I’m a Professor of Sociology at California State University, Long Beach where I’ve taught since 2006, after finishing my PhD in Ethnic Studies at UC Berkeley. My research focuses on the sociology of popular culture. Specifically, I’m interested in the ways in which groups, especially communities of color, produce, engage with, and consume forms of pop culture — including music, film, food, and sports — to produce meaning, shape identity, form community, and create cross-cultural exchange.
I’m the author of Legions of Boom: Filipino American Mobile DJ Crews of the San Francisco Bay Area (Duke University Press, 2015) and as a scholar I’ve written on everything from Asian Americans rappers to the social geography of mobile food trucks to the retro-soul music community to the “Linsanity” phenomenon. I am currently the project curator for an upcoming (2025) exhibit at the Japanese American National Museum on the social history of Japanese American car culture in Southern California.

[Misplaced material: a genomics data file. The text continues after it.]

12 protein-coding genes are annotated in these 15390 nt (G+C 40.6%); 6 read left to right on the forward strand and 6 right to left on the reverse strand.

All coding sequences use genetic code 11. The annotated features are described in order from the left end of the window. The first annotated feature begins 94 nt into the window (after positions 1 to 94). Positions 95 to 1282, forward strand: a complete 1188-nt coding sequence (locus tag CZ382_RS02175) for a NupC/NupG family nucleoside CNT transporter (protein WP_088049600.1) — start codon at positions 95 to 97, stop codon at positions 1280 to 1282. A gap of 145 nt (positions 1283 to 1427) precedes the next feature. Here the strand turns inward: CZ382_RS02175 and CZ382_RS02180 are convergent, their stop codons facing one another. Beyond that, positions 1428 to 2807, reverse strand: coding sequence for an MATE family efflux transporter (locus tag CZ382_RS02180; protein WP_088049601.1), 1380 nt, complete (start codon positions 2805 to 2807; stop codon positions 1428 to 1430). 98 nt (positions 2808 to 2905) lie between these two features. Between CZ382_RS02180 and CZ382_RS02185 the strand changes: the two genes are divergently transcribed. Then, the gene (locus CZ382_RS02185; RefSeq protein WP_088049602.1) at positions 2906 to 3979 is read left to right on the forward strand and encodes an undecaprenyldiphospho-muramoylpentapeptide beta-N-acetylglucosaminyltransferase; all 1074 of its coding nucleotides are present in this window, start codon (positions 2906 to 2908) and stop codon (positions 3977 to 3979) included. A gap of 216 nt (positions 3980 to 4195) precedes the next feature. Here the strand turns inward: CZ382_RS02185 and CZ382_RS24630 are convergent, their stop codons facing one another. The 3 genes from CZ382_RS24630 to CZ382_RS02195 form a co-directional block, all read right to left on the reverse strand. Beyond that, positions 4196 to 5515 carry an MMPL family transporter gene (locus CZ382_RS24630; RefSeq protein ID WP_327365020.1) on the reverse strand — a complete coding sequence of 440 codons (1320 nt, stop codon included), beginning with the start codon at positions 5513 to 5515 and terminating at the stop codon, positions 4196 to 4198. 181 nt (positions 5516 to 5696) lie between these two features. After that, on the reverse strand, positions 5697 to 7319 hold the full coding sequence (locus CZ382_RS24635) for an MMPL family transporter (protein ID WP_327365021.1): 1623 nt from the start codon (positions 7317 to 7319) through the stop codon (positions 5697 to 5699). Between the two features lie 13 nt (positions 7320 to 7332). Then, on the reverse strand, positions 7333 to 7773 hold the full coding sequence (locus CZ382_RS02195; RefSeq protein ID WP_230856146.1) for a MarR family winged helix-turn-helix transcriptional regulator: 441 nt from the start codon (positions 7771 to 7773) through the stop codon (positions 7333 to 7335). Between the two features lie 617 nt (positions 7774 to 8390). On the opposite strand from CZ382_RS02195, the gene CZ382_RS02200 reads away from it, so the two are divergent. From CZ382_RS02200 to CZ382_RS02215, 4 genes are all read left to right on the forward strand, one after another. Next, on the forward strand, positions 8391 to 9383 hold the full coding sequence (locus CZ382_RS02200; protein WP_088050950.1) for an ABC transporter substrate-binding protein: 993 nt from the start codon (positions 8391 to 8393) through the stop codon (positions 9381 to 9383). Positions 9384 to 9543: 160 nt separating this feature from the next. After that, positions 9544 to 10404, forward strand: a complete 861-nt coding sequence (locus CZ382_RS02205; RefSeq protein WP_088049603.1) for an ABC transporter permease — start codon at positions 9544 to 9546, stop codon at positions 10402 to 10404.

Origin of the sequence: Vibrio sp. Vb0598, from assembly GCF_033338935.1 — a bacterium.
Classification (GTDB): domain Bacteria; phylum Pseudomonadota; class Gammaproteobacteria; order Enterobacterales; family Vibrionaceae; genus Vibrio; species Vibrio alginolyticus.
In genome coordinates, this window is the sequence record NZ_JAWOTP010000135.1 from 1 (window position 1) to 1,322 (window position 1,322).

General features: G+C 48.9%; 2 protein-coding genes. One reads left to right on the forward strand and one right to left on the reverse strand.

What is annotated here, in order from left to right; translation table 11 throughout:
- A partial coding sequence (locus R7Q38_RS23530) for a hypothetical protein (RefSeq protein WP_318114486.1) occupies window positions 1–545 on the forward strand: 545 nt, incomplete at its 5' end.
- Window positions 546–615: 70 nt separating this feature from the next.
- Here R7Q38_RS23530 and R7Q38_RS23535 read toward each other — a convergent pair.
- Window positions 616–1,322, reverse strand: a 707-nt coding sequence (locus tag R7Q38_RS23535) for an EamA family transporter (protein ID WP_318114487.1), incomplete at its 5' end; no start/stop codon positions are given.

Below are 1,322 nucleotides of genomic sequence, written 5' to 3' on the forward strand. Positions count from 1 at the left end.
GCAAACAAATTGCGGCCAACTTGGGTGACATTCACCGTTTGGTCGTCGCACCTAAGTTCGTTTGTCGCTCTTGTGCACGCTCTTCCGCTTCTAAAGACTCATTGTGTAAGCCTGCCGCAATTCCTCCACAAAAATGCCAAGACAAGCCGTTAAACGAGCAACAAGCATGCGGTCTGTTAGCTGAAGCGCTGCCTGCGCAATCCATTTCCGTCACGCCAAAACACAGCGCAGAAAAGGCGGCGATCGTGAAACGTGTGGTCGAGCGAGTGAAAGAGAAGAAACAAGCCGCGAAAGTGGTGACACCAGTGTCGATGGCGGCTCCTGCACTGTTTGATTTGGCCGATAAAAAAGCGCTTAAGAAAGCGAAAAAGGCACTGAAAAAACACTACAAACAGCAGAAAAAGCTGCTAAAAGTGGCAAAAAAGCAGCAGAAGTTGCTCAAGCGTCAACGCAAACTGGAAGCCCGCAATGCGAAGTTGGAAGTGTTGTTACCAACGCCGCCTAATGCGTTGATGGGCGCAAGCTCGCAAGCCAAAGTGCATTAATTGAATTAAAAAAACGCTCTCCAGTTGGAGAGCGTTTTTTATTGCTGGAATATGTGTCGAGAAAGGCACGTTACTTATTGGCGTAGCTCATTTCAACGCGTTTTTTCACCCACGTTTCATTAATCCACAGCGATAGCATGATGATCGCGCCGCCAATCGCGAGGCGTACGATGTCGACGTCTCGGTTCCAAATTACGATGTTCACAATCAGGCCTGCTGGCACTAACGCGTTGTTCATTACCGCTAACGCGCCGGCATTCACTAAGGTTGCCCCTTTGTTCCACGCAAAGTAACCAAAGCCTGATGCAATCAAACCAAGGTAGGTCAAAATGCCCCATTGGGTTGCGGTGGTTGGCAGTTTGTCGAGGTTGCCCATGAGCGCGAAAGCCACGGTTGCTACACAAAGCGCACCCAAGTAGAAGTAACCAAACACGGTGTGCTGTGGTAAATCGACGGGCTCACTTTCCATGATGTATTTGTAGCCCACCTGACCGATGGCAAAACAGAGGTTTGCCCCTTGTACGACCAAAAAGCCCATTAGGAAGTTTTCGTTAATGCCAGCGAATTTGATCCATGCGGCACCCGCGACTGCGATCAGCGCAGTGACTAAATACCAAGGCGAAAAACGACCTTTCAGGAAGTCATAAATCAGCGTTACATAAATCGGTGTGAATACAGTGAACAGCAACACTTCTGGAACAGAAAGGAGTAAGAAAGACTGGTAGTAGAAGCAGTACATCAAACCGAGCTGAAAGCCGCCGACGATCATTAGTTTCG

Outside of academia, I also write on arts and culture as a critic, journalist and podcaster; here’s my writing portfolio (going back 10 years) and my most recent podcast, currently on hiatus, is Heat Rocks, co-hosted alongside Morgan Rhodes. My work as a scholar is heavily informed by my background in journalism and vice versa; I want my scholarship to have the public-facing accessibility of my writing and I want my writing to reflect for the research depth and critical nuances of my scholarship.
I enjoy opportunities to speak to students and colleagues via virtual guest lectures as well as invitations to speak for campus events. If you’re interested in either, contact me here.